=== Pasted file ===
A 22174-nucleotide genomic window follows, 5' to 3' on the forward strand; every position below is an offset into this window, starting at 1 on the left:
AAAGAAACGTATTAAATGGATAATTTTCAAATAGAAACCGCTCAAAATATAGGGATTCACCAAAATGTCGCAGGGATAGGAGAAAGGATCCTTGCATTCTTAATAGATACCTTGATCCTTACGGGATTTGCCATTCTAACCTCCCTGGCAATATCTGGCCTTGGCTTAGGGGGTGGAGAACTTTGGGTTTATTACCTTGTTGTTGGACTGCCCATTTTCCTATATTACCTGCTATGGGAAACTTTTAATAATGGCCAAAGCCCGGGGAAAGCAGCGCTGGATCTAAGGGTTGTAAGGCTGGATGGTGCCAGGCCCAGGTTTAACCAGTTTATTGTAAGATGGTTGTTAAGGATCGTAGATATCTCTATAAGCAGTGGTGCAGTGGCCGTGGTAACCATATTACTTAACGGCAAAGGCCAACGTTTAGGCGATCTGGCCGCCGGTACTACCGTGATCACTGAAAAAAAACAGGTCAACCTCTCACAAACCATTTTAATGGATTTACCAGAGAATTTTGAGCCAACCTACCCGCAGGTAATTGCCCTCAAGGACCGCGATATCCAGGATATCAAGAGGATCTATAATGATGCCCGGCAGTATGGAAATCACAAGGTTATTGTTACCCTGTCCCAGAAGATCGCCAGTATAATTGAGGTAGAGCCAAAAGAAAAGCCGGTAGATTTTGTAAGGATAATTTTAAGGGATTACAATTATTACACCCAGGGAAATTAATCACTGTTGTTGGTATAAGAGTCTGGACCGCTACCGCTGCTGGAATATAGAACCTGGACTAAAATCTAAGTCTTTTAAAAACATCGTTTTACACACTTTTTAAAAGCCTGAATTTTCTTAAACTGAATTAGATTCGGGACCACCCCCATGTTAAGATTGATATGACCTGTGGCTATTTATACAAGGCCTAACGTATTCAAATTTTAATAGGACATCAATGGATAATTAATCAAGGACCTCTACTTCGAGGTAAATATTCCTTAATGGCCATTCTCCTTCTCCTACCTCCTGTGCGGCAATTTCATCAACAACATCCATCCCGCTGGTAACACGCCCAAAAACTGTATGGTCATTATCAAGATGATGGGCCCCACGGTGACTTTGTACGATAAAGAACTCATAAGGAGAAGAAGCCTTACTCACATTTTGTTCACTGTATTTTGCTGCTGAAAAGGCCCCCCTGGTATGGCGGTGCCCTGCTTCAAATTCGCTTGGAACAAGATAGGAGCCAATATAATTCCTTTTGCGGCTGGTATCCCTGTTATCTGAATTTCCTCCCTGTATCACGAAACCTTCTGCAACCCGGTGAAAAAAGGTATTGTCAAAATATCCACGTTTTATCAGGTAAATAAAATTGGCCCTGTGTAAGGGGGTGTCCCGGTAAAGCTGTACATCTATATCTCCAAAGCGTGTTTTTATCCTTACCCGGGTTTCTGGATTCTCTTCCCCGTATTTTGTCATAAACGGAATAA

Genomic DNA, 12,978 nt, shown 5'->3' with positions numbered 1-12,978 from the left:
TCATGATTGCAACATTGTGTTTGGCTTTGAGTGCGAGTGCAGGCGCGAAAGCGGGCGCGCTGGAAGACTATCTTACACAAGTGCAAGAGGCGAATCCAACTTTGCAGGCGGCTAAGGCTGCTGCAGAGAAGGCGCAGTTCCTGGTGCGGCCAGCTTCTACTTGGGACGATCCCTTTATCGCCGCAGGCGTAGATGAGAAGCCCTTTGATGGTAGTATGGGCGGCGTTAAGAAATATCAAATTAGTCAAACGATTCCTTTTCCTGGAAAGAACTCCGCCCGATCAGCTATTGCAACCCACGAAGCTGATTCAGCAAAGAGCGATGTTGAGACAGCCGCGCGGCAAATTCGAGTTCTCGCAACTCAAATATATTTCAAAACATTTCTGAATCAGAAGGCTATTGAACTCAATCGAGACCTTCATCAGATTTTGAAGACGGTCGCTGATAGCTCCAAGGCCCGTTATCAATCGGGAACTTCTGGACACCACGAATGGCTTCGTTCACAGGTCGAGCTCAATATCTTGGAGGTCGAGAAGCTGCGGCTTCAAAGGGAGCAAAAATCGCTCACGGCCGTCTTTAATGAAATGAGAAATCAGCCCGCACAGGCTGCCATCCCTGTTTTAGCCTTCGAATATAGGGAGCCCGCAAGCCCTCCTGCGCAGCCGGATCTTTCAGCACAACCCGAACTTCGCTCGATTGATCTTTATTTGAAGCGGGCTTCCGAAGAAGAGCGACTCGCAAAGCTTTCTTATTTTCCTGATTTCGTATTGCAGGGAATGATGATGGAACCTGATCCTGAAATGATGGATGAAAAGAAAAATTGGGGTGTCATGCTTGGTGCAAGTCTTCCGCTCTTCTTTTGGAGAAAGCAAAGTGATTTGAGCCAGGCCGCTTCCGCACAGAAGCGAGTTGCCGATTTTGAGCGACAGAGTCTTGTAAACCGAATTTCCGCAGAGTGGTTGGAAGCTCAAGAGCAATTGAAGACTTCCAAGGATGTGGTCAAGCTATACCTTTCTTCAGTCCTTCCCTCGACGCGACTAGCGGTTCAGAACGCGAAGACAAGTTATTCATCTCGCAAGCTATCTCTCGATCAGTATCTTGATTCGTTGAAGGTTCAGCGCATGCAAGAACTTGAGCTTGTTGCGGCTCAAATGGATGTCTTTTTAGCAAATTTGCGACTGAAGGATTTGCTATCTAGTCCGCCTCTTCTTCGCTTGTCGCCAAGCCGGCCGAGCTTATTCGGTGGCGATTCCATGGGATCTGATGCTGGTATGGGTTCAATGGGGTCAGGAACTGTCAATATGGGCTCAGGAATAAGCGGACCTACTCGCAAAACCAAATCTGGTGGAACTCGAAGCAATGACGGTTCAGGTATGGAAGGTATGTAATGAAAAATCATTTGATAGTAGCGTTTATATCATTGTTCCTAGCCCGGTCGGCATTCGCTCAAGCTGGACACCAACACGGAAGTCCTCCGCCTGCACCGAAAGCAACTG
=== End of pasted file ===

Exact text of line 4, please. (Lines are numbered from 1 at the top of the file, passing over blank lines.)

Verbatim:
TCATGATTGCAACATTGTGTTTGGCTTTGAGTGCGAGTGCAGGCGCGAAAGCGGGCGCGCTGGAAGACTATCTTACACAAGTGCAAGAGGCGAATCCAACTTTGCAGGCGGCTAAGGCTGCTGCAGAGAAGGCGCAGTTCCTGGTGCGGCCAGCTTCTACTTGGGACGATCCCTTTATCGCCGCAGGCGTAGATGAGAAGCCCTTTGATGGTAGTATGGGCGGCGTTAAGAAATATCAAATTAGTCAAACGATTCCTTTTCCTGGAAAGAACTCCGCCCGATCAGCTATTGCAACCCACGAAGCTGATTCAGCAAAGAGCGATGTTGAGACAGCCGCGCGGCAAATTCGAGTTCTCGCAACTCAAATATATTTCAAAACATTTCTGAATCAGAAGGCTATTGAACTCAATCGAGACCTTCATCAGATTTTGAAGACGGTCGCTGATAGCTCCAAGGCCCGTTATCAATCGGGAACTTCTGGACACCACGAATGGCTTCGTTCACAGGTCGAGCTCAATATCTTGGAGGTCGAGAAGCTGCGGCTTCAAAGGGAGCAAAAATCGCTCACGGCCGTCTTTAATGAAATGAGAAATCAGCCCGCACAGGCTGCCATCCCTGTTTTAGCCTTCGAATATAGGGAGCCCGCAAGCCCTCCTGCGCAGCCGGATCTTTCAGCACAACCCGAACTTCGCTCGATTGATCTTTATTTGAAGCGGGCTTCCGAAGAAGAGCGACTCGCAAAGCTTTCTTATTTTCCTGATTTCGTATTGCAGGGAATGATGATGGAACCTGATCCTGAAATGATGGATGAAAAGAAAAATTGGGGTGTCATGCTTGGTGCAAGTCTTCCGCTCTTCTTTTGGAGAAAGCAAAGTGATTTGAGCCAGGCCGCTTCCGCACAGAAGCGAGTTGCCGATTTTGAGCGACAGAGTCTTGTAAACCGAATTTCCGCAGAGTGGTTGGAAGCTCAAGAGCAATTGAAGACTTCCAAGGATGTGGTCAAGCTATACCTTTCTTCAGTCCTTCCCTCGACGCGACTAGCGGTTCAGAACGCGAAGACAAGTTATTCATCTCGCAAGCTATCTCTCGATCAGTATCTTGATTCGTTGAAGGTTCAGCGCATGCAAGAACTTGAGCTTGTTGCGGCTCAAATGGATGTCTTTTTAGCAAATTTGCGACTGAAGGATTTGCTATCTAGTCCGCCTCTTCTTCGCTTGTCGCCAAGCCGGCCGAGCTTATTCGGTGGCGATTCCATGGGATCTGATGCTGGTATGGGTTCAATGGGGTCAGGAACTGTCAATATGGGCTCAGGAATAAGCGGACCTACTCGCAAAACCAAATCTGGTGGAACTCGAAGCAATGACGGTTCAGGTATGGAAGGTATGTAATGAAAAATCATTTGATAGTAGCGTTTATATCATTGTTCCTAGCCCGGTCGGCATTCGCTCAAGCTGGACACCAACACGGAAGTCCTCCGCCTGCACCGAAAGCAACTG